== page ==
Flicker Free apps on Windows

After spending a lot of time trying to master the techniques of creating flicker free apps in windows I’m please with results of this mock-up.

Wouldn’t it be great if Xojo would do this out of the box?

I’ll share my project with the first person to guess how many lines of code and how many declares it took to create this. :wink:

Neil,

I am impressed and this looks great!!! It is my hope that the next updated version of Xojo does this out-of-the-box.

My wild guess is at least 2 declares, and 30 lines of code (assuming flicking a switch is also considered one line of code).

Well done.

Not quite right, but I’ll take guesses from a few more people before revealing the secret.

BTW I’m counting all lines of code including the code for splitters and resizing. Any changes to settings in the IDE/design time are not counted as code.

Edit:

I must say I was quite please with the results myself.

Congrats, it looks great.

Wow that is a very nice looking C# app!

:stuck_out_tongue:

Nope no C#.

No clue about how many lines of code this might be, but I am really curious to learn HOW you achieved this. I really would like to peak into this code!

My wild guess is a single line of code.

Wow.
This evokes fond memories of building apps with Delphi, where controls could be ‘locked to parent’ and no user-written code was needed to do this at all.

App.FlickerFree = True

JavaFX or Electron on Angular 2/4? If JavaFX, 0 lines of code.

Neil, I wish you shared your project with the community at one point, like JulianS did :slight_smile:

That looks sweet!
My guess or wish is that you are using a non-public beta build of the next Xojo version. :slight_smile:

Can’t see anything on this side? Could you share this again?

[quote=352849:@Christoph De Vocht]That looks sweet!
My guess or wish is that you are using a non-public beta build of the next Xojo version. :-)[/quote]

That would be a dream come true.

I must confess I cheated a little.

  • Exactly 0 lines of code total. *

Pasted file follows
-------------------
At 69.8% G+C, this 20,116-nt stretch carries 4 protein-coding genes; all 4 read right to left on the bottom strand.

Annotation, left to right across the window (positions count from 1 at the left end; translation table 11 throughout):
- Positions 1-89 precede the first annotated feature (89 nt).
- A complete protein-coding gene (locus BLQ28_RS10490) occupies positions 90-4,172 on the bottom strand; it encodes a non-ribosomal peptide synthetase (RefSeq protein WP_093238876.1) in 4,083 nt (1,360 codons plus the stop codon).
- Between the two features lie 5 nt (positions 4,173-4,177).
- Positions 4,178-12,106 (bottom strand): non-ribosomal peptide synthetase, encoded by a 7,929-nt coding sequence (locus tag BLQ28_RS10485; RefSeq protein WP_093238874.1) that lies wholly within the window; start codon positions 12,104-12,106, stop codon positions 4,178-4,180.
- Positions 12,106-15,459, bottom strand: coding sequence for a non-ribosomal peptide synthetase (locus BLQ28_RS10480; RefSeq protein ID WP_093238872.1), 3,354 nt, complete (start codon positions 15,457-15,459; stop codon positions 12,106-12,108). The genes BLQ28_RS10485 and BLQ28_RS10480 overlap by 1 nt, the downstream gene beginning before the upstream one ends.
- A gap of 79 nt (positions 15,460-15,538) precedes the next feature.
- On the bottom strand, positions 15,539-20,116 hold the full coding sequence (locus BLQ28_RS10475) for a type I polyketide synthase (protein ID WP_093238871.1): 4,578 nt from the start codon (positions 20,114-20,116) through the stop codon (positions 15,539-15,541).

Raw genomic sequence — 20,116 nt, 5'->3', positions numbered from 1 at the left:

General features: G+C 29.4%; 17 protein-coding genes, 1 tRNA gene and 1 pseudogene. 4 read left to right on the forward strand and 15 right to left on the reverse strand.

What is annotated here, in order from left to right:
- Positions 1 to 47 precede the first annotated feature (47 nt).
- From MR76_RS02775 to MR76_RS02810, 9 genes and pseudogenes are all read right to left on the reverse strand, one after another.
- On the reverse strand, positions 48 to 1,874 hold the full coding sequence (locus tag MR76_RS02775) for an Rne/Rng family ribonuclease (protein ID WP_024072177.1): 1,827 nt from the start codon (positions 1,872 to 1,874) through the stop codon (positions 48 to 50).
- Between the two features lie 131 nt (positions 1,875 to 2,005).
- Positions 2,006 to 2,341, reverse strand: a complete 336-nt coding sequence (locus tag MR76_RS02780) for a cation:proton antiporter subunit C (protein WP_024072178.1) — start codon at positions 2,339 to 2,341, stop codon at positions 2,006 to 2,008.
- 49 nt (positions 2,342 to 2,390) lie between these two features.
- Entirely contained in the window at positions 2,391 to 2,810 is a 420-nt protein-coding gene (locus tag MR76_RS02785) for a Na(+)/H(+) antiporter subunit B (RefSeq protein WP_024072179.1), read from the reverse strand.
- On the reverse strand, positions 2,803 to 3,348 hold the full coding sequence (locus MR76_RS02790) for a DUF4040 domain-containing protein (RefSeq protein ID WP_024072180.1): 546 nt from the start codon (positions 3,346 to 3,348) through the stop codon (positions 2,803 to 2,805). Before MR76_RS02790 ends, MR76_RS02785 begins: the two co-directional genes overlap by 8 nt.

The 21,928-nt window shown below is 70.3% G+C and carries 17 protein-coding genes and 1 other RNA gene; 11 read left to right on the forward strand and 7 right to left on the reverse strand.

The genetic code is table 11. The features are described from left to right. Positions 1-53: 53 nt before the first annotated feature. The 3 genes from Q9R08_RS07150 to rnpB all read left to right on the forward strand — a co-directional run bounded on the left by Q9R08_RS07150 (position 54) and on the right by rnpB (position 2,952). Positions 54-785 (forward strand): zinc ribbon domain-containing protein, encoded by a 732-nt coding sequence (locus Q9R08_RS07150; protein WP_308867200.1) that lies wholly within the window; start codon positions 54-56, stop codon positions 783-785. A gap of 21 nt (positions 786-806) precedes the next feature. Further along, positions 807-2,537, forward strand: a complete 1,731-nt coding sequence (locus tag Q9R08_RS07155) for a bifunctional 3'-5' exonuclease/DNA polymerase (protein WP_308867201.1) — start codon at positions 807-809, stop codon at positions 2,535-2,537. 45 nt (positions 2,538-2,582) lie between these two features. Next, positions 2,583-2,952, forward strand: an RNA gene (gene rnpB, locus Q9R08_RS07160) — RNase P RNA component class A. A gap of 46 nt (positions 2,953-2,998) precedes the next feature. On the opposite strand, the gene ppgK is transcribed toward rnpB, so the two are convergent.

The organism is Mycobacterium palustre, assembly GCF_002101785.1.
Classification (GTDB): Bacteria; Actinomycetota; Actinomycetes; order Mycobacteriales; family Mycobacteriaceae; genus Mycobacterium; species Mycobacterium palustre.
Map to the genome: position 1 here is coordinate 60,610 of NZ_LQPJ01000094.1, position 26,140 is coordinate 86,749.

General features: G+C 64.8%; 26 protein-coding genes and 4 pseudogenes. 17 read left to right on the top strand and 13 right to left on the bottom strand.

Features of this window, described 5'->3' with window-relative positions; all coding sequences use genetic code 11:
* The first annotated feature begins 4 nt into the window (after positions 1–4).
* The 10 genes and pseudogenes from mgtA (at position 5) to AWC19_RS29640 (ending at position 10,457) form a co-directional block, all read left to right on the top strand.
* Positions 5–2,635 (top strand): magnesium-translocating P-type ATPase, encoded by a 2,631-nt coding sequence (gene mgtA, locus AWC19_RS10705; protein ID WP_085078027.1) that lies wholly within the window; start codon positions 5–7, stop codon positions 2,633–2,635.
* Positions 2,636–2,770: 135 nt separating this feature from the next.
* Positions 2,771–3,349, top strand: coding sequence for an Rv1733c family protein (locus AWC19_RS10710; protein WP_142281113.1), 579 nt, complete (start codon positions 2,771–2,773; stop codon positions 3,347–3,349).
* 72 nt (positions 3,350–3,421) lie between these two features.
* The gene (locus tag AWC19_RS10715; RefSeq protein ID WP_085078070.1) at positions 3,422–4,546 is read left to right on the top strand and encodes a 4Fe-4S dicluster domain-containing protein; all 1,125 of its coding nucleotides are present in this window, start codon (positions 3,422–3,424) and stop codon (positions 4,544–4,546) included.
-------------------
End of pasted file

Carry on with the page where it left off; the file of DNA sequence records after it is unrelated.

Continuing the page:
The key is WPF.

Here is the project. https://www.dropbox.com/s/7pfql5emq461uw5/QBMS%20Test.zip?raw=1

Disclaimer: I didn’t do this to advertise a competing product, or start a war, but rather to show what I mean/expect when I say ‘flicker free’.

I guess this was the closest guess. And since there is no code involved it could just as easily been a C# app.

Here is the link to the GIF. https://www.dropbox.com/s/clv3g9zvi4cek58/Flicker%20Free%20Windows.gif?raw=1

Ooo Neil you tease.

Its nice what you can draw on a canvas/surface :wink:

I wanted to get everyone drooling first… :wink:

That’s exactly what WPF does. And can be verified using a tool like Window Spy from AutoHotKey.

Doing that in Xojo with a canvas would defeat the purpose of using Xojo and would esentially be re-inventing the wheel.

[quote=344335:@Michel Bujardet]… I have developed that kind of interface for my own use, precisely because native controls are so, so tired.

Maybe our basic misunderstanding is that you refuse to put in the work yourself, and want a ready made solution…[/quote]

[quote=344221:@Cho Sing Kum]The Modern Windows UI is not based on .NET. They are XAML controls. The use of C# or VB(.NET) and also C++ and JavaScript is only for the code behind the controls. The use of .NET controls will result in a WindowsForm app which is still Desktop app.

Xojo can implement XAML controls and use the Xojo language to code behind. Or they implement their own equivalent of XAML-based controls.[/quote]

It doesn’t make sense to me for each developer to create his own equivalent of XAML for himself. This is 2017!

Yup, I use Spy++ from Microsoft.

I’m not sure about that, I’ve been considering starting a project that does exactly that when Xojo release its Xojo-developed plugin solution. But I’ll wait to comment or pass judgement until I’ve seen the windows framework updates that are coming.